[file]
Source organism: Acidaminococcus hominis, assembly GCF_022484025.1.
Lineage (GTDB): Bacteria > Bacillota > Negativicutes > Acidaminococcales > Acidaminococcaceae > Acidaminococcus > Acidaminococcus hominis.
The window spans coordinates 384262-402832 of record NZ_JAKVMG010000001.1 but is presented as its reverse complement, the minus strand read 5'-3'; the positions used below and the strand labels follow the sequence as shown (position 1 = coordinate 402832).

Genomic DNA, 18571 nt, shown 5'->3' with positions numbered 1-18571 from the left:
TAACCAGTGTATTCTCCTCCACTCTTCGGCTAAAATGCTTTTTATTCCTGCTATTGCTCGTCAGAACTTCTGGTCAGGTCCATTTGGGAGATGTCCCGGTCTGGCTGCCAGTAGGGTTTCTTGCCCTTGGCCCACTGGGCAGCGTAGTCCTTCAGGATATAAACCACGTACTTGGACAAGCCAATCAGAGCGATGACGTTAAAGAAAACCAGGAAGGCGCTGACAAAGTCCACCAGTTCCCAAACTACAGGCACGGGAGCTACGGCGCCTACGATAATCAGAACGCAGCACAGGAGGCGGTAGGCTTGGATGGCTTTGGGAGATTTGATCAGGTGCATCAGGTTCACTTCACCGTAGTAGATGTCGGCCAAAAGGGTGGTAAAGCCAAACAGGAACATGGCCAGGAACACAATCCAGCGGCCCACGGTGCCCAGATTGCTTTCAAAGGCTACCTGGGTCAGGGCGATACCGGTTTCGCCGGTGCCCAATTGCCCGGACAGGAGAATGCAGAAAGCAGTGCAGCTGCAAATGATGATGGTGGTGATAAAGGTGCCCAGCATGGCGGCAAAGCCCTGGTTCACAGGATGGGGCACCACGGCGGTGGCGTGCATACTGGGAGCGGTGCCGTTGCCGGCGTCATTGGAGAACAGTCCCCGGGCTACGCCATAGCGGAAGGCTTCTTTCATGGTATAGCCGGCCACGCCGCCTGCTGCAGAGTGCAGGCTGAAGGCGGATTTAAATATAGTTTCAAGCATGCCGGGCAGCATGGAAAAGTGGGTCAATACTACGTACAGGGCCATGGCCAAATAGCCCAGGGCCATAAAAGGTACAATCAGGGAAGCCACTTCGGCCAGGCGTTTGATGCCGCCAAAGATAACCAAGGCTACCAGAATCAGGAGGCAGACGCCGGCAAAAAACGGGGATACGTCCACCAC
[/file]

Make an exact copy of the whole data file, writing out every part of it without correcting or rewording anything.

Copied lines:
Source organism: Acidaminococcus hominis, assembly GCF_022484025.1.
Lineage (GTDB): Bacteria > Bacillota > Negativicutes > Acidaminococcales > Acidaminococcaceae > Acidaminococcus > Acidaminococcus hominis.
The window spans coordinates 384262-402832 of record NZ_JAKVMG010000001.1 but is presented as its reverse complement, the minus strand read 5'-3'; the positions used below and the strand labels follow the sequence as shown (position 1 = coordinate 402832).

Genomic DNA, 18571 nt, shown 5'->3' with positions numbered 1-18571 from the left:
TAACCAGTGTATTCTCCTCCACTCTTCGGCTAAAATGCTTTTTATTCCTGCTATTGCTCGTCAGAACTTCTGGTCAGGTCCATTTGGGAGATGTCCCGGTCTGGCTGCCAGTAGGGTTTCTTGCCCTTGGCCCACTGGGCAGCGTAGTCCTTCAGGATATAAACCACGTACTTGGACAAGCCAATCAGAGCGATGACGTTAAAGAAAACCAGGAAGGCGCTGACAAAGTCCACCAGTTCCCAAACTACAGGCACGGGAGCTACGGCGCCTACGATAATCAGAACGCAGCACAGGAGGCGGTAGGCTTGGATGGCTTTGGGAGATTTGATCAGGTGCATCAGGTTCACTTCACCGTAGTAGATGTCGGCCAAAAGGGTGGTAAAGCCAAACAGGAACATGGCCAGGAACACAATCCAGCGGCCCACGGTGCCCAGATTGCTTTCAAAGGCTACCTGGGTCAGGGCGATACCGGTTTCGCCGGTGCCCAATTGCCCGGACAGGAGAATGCAGAAAGCAGTGCAGCTGCAAATGATGATGGTGGTGATAAAGGTGCCCAGCATGGCGGCAAAGCCCTGGTTCACAGGATGGGGCACCACGGCGGTGGCGTGCATACTGGGAGCGGTGCCGTTGCCGGCGTCATTGGAGAACAGTCCCCGGGCTACGCCATAGCGGAAGGCTTCTTTCATGGTATAGCCGGCCACGCCGCCTGCTGCAGAGTGCAGGCTGAAGGCGGATTTAAATATAGTTTCAAGCATGCCGGGCAGCATGGAAAAGTGGGTCAATACTACGTACAGGGCCATGGCCAAATAGCCCAGGGCCATAAAAGGTACAATCAGGGAAGCCACTTCGGCCAGGCGTTTGATGCCGCCAAAGATAACCAAGGCTACCAGAATCAGGAGGCAGACGCCGGCAAAAAACGGGGATACGTCCACCAC